How does Nutrition affect Menopause
Put Food to work for you
It may seem simple, but what you put in your mouth really does have a profound impact on your health. Food choices can either help or hinder the processes in your body, especially for women in midlife. Some foods help stabilize blood-sugar levels, reduce inflammation, and promote muscle growth and strength, while others can wreak havoc on your body.
Nutrition Affects Menopause Symptoms
The declining estrogen levels during menopause mean that women’s bodies have different nutritional needs than earlier in life. What used to sustain us now needs a little tweaking to keep us strong and moving ahead in our active lives.
Choosing the “right” foods provides the fuel we need to fight the changes that occur in midlife. Better nutrition can help reduce hot flashes, improve sleep, improve cardiovascular health, increase bone density and muscle mass, and maintain a healthy weight.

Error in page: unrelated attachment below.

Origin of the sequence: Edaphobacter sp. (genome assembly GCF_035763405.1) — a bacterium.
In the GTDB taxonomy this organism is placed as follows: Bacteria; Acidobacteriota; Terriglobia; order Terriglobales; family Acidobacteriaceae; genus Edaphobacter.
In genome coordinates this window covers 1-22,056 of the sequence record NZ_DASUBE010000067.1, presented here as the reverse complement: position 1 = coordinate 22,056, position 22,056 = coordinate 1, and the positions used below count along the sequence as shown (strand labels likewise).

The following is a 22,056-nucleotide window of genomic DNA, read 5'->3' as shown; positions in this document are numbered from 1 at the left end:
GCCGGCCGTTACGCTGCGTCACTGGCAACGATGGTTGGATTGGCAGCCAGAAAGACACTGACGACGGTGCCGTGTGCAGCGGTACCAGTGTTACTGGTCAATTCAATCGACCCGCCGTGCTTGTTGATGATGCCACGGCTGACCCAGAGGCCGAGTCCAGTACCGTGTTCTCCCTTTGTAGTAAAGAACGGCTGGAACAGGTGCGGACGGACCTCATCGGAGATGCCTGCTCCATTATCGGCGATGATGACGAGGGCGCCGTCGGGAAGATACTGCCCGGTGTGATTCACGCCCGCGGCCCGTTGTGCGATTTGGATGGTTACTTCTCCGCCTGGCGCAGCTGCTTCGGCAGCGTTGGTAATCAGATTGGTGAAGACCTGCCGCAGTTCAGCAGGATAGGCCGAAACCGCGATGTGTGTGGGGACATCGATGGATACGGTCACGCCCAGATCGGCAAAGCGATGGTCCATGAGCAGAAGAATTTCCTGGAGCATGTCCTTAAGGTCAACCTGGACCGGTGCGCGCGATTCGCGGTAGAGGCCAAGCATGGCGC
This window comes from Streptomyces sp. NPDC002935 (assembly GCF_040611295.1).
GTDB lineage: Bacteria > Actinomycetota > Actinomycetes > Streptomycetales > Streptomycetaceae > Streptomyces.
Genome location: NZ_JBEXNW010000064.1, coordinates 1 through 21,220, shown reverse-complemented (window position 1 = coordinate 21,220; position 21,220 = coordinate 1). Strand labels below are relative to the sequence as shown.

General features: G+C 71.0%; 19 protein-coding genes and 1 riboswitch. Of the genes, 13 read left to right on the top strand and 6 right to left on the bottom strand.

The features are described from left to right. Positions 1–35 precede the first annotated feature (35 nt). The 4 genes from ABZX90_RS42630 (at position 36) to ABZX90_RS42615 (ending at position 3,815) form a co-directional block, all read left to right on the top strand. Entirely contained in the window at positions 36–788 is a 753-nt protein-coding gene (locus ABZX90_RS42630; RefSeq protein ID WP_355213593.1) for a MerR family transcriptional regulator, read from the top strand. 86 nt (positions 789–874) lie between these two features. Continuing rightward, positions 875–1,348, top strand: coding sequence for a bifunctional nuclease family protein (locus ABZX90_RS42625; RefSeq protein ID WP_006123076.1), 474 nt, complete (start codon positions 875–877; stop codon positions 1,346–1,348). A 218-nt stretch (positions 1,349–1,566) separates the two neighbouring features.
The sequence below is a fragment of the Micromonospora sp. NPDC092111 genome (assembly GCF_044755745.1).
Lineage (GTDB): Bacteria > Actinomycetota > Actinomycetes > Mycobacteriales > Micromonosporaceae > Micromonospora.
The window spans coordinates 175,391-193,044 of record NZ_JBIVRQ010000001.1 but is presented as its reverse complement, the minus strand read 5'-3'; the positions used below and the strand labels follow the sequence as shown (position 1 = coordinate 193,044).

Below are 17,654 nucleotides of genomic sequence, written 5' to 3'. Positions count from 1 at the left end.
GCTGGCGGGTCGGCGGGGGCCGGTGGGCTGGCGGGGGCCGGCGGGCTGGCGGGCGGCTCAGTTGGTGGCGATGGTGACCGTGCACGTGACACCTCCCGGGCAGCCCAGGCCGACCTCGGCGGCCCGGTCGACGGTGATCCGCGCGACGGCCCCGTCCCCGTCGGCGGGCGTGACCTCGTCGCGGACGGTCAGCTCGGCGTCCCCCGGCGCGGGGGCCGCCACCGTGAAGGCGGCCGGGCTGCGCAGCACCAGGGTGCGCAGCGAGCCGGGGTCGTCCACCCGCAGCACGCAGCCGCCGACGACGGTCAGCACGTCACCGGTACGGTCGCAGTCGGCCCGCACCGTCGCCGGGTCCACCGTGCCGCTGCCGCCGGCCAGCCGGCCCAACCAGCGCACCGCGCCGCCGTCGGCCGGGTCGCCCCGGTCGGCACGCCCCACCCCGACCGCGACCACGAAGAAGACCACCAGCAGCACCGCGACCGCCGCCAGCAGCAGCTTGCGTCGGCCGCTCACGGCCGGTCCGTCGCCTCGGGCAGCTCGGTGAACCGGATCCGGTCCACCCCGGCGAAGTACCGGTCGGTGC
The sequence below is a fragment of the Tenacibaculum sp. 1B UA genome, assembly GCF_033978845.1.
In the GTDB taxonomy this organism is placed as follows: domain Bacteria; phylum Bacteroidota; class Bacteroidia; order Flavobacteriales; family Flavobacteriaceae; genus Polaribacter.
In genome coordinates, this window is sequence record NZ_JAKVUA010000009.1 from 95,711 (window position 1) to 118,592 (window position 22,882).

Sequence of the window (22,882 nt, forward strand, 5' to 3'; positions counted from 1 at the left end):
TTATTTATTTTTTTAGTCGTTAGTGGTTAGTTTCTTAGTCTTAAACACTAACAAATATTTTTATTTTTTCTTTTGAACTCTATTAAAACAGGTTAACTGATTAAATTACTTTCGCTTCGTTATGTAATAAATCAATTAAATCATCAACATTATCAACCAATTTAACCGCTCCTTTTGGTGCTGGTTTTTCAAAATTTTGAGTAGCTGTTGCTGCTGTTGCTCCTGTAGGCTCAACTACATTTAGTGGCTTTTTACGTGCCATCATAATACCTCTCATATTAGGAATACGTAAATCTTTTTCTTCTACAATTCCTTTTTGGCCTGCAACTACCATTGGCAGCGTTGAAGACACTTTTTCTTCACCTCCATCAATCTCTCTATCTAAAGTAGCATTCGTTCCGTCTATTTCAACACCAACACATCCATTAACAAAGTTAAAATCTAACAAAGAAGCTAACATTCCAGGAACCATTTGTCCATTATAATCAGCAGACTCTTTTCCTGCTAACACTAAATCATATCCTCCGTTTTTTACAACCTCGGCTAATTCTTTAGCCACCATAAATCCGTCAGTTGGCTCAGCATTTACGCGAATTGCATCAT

What’s On The Menu?
Studies show that women who eat diets rich in whole foods have better overall health and fewer menopause symptoms. Fresh fruits and vegetables, whole grains, high-quality protein, and healthy fats should fill your meals and snacks, while limiting your intake of added sugars, processed carbohydrates, and alcohol. Swap out processed foods (basically anything that comes in a box or a bag at the grocery store) for inflammation-fighting foods and muscle-building proteins.
Fruits And Vegetables
American dietary guidelines recommend that fruits and vegetables fill half of your plate for each meal. A recent study found that menopausal women who eat more vegetables, fruit, fiber, and soy had a 19 percent reduction in hot flashes.
Women in midlife have an increased risk of cardiovascular health problems, and whole grains are a good way to help reduce that risk. Choosing quality, whole-grain carbohydrates packed with fiber has been shown to reduce the risk of heart disease.